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11 March 2017

Grete Lundt

Grete Lundt aka Grete Lund (1892-1926) was as an Austrian stage and screen actress, who played in Austrian and German silent films. Lundt’s career went down by lack of work and money, aggravated by a morphine addiction. She committed suicide in the Vienna-Berlin D-train, only 34 years old.

Grete Lundt
German postcard by Verlag Hermann Leiser, no. 842. Photo: Imperial-Film.

Proto-expressionist film


Grete Lundt (sometimes written as Lund) was born Gisela Kovacs in 1892 in Temesvár, in the Austrian-Hungarian Empire (now Romania). She originated from the people of the so-called Banater Schwaben (Banat Swabians, an ethnic German population in Southeast Europe).

She visited a commercial school and worked as an office worker from 1906 onwards. She then completed a singing and dancing training as well as private acting lessons in Berlin with Gertrud Arnold.

In 1914 she debuted on screen at Wiener Kunstfilm, and in the following years she received major and secondary roles in their Austrian productions. At Wiener Kunstfilm, Jakob and Luise Fleck directed her in such films as Der Traum eines österreichischen Reservisten (1915), Meineidbauer (1915), and Die Tragödie auf Schloss Rottersheim (1916).

In the late 1910s, she moved to the Austrian company Leyka-Film, where she had a lead in Frauenehre (Georg Kundert, 1918), in addition to minor parts in various other films at Leyka. (Filmportal.de writes that Fauenehre is an Imperial-Film production, while IMDb says it was produced by Leyka-Film). In Frauenehre, Joseph Reithofer plays a man who must choose between saving his friend (Fritz Hofer) from an unjust accusation of murder and revealing his own affair with the judge’s wife (Lundt). The real murderer was played by Fritz Kortner.

With Kortner, Grete Lundt also played in Ohne Zeugen (Erwin Baron, Georg Kundert, 1919). That year, she played in some 6 films at the Austrian company Filmag with e.g. Kortner and Joseph Schildkraut, such as Das Auge des Buddha (Maurice Armand-Mondet, 1919), Die schwarze Fahne (Ludwig Stein [Paul L. Stein], 1919), and Der Diamant des Todes (Leo Stoll, 1919).

In 1919 she moved to Munich for a major part in Franz Seitz’s film Verlorenes Spiel (1919), produced by the local Transatlantic Film Co (Trafilco) with the Trafilco star Lili Dominici, and Fritz Kampers. Lundt’s last Austrian films were two films by Paul Czinner: the proto-expressionist film Inferno (1919), Czinner’s debut, and Homo immanis (1919), the latter with Ivan Petrovich, and the film Der verarmte Edelmann (Georg Kundert, 1920).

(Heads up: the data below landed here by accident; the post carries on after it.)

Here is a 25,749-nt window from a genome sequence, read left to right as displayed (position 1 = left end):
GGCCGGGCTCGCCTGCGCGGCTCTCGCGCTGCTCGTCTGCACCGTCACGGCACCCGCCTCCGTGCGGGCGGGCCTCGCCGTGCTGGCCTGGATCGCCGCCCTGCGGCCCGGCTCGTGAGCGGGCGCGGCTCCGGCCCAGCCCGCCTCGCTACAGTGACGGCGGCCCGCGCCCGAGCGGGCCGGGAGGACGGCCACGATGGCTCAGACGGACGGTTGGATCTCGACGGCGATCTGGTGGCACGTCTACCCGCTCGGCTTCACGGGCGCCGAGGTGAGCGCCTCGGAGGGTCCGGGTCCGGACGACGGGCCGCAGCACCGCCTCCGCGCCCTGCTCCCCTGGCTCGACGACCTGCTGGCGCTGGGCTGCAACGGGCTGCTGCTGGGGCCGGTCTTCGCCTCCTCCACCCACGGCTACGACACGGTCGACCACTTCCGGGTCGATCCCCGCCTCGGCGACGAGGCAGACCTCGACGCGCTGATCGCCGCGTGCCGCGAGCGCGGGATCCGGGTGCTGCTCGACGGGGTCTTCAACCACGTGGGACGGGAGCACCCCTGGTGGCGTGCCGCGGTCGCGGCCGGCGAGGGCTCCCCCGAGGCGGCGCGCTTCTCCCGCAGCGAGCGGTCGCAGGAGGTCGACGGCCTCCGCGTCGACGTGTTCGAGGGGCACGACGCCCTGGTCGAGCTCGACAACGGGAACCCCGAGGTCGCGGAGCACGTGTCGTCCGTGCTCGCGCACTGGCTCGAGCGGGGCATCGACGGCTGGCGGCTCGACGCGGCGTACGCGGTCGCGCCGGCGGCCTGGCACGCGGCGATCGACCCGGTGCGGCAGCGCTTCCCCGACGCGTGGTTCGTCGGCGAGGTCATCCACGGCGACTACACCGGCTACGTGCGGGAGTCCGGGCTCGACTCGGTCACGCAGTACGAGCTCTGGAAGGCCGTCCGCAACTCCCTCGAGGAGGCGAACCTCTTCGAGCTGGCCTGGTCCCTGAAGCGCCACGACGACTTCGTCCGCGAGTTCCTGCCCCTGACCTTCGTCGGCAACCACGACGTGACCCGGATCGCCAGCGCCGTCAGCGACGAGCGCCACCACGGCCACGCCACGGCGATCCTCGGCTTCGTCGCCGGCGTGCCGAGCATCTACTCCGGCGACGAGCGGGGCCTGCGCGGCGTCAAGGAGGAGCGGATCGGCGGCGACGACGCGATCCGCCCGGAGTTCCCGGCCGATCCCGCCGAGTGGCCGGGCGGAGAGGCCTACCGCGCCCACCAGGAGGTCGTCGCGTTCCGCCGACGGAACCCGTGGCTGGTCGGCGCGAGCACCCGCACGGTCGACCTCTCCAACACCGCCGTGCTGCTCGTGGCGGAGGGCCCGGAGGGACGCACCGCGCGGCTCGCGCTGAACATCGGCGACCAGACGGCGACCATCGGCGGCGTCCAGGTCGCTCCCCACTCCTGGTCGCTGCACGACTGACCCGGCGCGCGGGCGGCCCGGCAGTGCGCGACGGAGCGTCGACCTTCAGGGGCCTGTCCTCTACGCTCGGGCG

Fritz Kortner
Fritz Kortner. German postcard by Ross Verlag, Berlin, no. 74/2, 1925-1935. Photo: Matador-Film. Publicity still for Das Leben des Beethoven/The Life of the Beethoven (Hans Otto, 1927). Collection: Didier Hanson.


Desperate for her constant lack of engagements and finance


In 1920 Grete Lundt returned to Berlin, where she first played in various films, such as Frauen… (William Kahn, Siegfried Dessauer, 1920) with Ludwig Trautmann, Der gelbe Diplomat (Fred Sauer 1920) with Friedrich Zelnik and Käthe Haack, and Der Mann mit den drei Frauen (Fred Sauer, 1920), again with Zelnik. The latter two films were Zelnik-Mara-Film productions.

After a part as the film diva named Nuja-Naja in the comedy Miss Rockefeller filmt (Erich Schönefelder, 1922), starring Georg Alexander and Stella Arbenina, Lundt’s last role was a minor part in Paul Czinner’s German production Nju (1924), starring Elisabeth Bergner, Emil Jannings and Conrad Veidt. Filmportal.de mentions a second German film of 1924, produced by Imperial-Film production, Wenn Männer schweigen (1924), but on basis of the credits this can be identified as a German rerelease of the 1918 Austrian production Frauenehre. So Imperial-Film may have been just distributor, or rather IMDb is wrong and has mixed up the two films.

In Germany Lundt concentrated more and more on her stage work. She appeared mainly at the theatres of Victor Barnowsky and the Meinhard Bernauer stages, after which she could be seen in Rosa Valetti's cabaret Die Rampe [The Ramp], which existed between late 1922 and 1925.

According to the Austrian paper Die neue Zeitung, Lundt had married film director Paul Czinner after his first wife died (Gilda Langer had died of the Spanish flu) but the two later on broke up. Perhaps Czinner’s affair with Bergner, which started during the production of Nju, had to do with it.

Lundt was befriended with Julius Barmat, the Jewish merchant who would be the center of the Barmat Scandal, which discredited the SDP because of the exposure of wide-spread corruption. It also raised anti-Semitism, and helped the right wing to win the 1925 elections. Barmat had helped Lundt financially, but when he was arrested on New Year’s Eve 1924 Lundt lost her maecenas.

Lundt’s career went down by lack of work and money, aggravated by a morphine addiction. In order to pay for the costs of a morphine addicts clinic, she had to sell her house and all her belongings. When a last attempt to get a job in Vienna failed, on New Year’s Eve 1926, desperate for her constant lack of engagements and finance, Grete Lundt committed suicide in the Vienna-Berlin D-train (other papers say Frankrfurt-Berlin), using an overdose of morphine. Grete Lundt died on 31 December 1926. She was only 34.

Elisabeth Bergner
Elisabeth Bergner. German postcard by Ross Verlag, no. 1560/2, 1927-1928. Photo: Geiringer-Horovitz, Wien. Collection: Didier Hanson.

Sources: Stephanie D'heil (Steffi-Line - German), Filmportal.de, Wikipedia (German), and IMDb.

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